Measuring the Value of Sociology? Some Notes on Performative Metricisation in the Contemporary Academy

Kelly, Aidan and Burrows, Roger. 2012. Measuring the Value of Sociology? Some Notes on Performative Metricisation in the Contemporary Academy. In: Lisa Adkins and Celia Lury, eds. Measure and Value. Malden: Wiley-Blackwell, pp. 130-150. ISBN 978-1-4443-3958-1 [Book Section]

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Abstract or Description

The performative co-construction of academic life through myriad metrics is now a global phenomenon as indicated by the plethora of university research or journal ranking systems and the publication of ‘league’ tables based on them. If these metrics are seen as actively constituting the social world, can an analysis of this ‘naturally occurring’ data reveal how these new technologies of value and measure are recursively defining the practices and subjects of university life? Planning an RAE 2008 submission in Sociology required anticipation of how a panel of 16 peers would evaluate 39 institutions by weighted, relative worth of: aggregated data from 1,267 individuals who, between them cited a total of 3,729 ‘outputs’; the detailed narrative and statistical data on the research environment; and a narrative account of academic ‘esteem’. This data provided such institutional variables as postgraduate student numbers, sources of student funding, and research income from various sources. To evaluate the ‘quality of outputs various measures of the ‘impact’ and/or ‘influence’ of journals, as developed from the Thomson-Reuters Journal Citation Reports, was linked to the data. An exploratory modeling exercise using these variables to predict RAE 2008 revealed that despite what we might like to think about the subtle nuances involved in peer review judgments, it turns out that a fairly astonishing 83% of the variance in outcomes can be predicted by some fairly simple ‘shadow metrics’: quality of journals in the submission, research income per capita and scale of research activity. We conclude that measuring the value of sociology involves multiple mutual constructions of reality within which ever more nuanced data assemblages are increasingly implicated and that analysis of this data can make explicit some of the parameters of enactment within which we operate in the contemporary academy.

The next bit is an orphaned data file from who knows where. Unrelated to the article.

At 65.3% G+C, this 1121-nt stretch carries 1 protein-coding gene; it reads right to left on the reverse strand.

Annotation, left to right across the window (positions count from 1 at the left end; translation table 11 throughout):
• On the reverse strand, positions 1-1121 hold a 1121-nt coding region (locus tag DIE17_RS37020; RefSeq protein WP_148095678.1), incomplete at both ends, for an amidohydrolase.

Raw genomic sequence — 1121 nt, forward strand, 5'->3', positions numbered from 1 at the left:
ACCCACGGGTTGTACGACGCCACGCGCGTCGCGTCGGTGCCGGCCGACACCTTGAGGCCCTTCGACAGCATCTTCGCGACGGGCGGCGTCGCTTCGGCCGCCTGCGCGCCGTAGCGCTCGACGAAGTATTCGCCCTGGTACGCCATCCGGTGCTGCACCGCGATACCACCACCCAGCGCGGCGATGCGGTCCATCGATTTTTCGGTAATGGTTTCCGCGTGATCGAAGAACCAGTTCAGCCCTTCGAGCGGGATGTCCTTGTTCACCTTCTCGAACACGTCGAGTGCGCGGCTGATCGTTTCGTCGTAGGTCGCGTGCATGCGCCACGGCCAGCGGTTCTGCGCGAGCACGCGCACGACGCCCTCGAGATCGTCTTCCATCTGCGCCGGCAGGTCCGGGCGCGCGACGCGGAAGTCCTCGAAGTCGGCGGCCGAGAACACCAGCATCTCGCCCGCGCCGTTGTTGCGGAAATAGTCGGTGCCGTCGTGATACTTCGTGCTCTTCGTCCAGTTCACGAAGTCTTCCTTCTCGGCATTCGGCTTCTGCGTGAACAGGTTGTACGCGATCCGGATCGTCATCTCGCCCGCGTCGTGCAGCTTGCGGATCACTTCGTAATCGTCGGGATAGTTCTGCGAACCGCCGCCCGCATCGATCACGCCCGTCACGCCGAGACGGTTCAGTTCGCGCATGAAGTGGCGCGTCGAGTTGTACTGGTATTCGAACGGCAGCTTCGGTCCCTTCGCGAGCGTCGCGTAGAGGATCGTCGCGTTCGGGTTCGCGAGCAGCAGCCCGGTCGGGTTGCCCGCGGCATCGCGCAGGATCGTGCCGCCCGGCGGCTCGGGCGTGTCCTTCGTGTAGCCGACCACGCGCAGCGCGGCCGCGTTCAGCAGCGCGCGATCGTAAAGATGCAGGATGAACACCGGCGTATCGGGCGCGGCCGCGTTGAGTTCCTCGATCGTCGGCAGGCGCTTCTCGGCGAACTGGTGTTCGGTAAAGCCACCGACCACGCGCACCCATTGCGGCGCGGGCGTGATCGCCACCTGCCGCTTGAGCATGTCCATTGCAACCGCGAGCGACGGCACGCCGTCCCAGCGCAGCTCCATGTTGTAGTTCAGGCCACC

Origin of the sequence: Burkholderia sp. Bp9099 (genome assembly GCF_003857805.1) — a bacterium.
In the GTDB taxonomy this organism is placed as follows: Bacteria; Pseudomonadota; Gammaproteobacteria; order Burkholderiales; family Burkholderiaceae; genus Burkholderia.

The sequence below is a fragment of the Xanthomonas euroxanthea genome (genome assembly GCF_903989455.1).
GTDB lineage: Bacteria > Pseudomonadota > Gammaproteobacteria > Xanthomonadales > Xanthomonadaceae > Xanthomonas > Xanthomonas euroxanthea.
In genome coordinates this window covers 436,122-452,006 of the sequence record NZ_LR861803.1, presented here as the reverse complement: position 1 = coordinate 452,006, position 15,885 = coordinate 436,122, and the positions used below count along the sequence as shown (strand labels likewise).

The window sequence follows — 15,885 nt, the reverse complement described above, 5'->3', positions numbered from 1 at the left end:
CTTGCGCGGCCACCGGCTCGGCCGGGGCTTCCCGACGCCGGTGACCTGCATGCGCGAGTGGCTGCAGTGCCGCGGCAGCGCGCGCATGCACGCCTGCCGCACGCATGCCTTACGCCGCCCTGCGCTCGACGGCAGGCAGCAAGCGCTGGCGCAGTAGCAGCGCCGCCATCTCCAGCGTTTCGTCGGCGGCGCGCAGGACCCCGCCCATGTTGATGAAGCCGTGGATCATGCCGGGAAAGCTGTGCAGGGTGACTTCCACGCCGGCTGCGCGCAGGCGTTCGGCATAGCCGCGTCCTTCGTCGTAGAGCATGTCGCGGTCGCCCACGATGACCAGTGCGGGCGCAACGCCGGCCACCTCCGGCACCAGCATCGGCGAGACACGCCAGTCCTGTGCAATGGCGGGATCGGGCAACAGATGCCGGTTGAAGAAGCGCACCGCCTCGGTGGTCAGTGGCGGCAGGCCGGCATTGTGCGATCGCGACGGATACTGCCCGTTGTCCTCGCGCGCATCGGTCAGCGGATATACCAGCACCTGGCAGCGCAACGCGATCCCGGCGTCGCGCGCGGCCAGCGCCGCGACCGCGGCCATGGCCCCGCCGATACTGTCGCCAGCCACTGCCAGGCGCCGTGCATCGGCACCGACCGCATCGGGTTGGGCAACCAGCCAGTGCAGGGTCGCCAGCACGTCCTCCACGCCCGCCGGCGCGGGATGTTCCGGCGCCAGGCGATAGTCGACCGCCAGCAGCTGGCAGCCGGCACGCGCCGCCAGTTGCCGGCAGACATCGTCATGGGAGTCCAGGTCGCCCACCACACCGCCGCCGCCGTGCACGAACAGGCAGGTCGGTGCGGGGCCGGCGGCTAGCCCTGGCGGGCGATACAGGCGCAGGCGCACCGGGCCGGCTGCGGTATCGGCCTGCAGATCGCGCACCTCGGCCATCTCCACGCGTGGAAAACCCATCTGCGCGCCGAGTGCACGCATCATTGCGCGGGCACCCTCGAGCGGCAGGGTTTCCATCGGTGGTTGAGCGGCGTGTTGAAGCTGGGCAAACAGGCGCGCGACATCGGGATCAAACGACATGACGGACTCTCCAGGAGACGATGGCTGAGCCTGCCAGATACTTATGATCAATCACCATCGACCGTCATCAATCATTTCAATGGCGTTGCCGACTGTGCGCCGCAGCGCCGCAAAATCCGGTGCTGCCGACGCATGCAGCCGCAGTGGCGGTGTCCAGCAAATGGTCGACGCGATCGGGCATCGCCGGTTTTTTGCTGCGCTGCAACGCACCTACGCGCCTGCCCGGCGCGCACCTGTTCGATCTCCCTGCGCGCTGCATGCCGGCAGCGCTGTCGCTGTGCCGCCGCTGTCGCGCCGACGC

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June 2012Published

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05 Mar 2012 14:33

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29 Apr 2020 15:32


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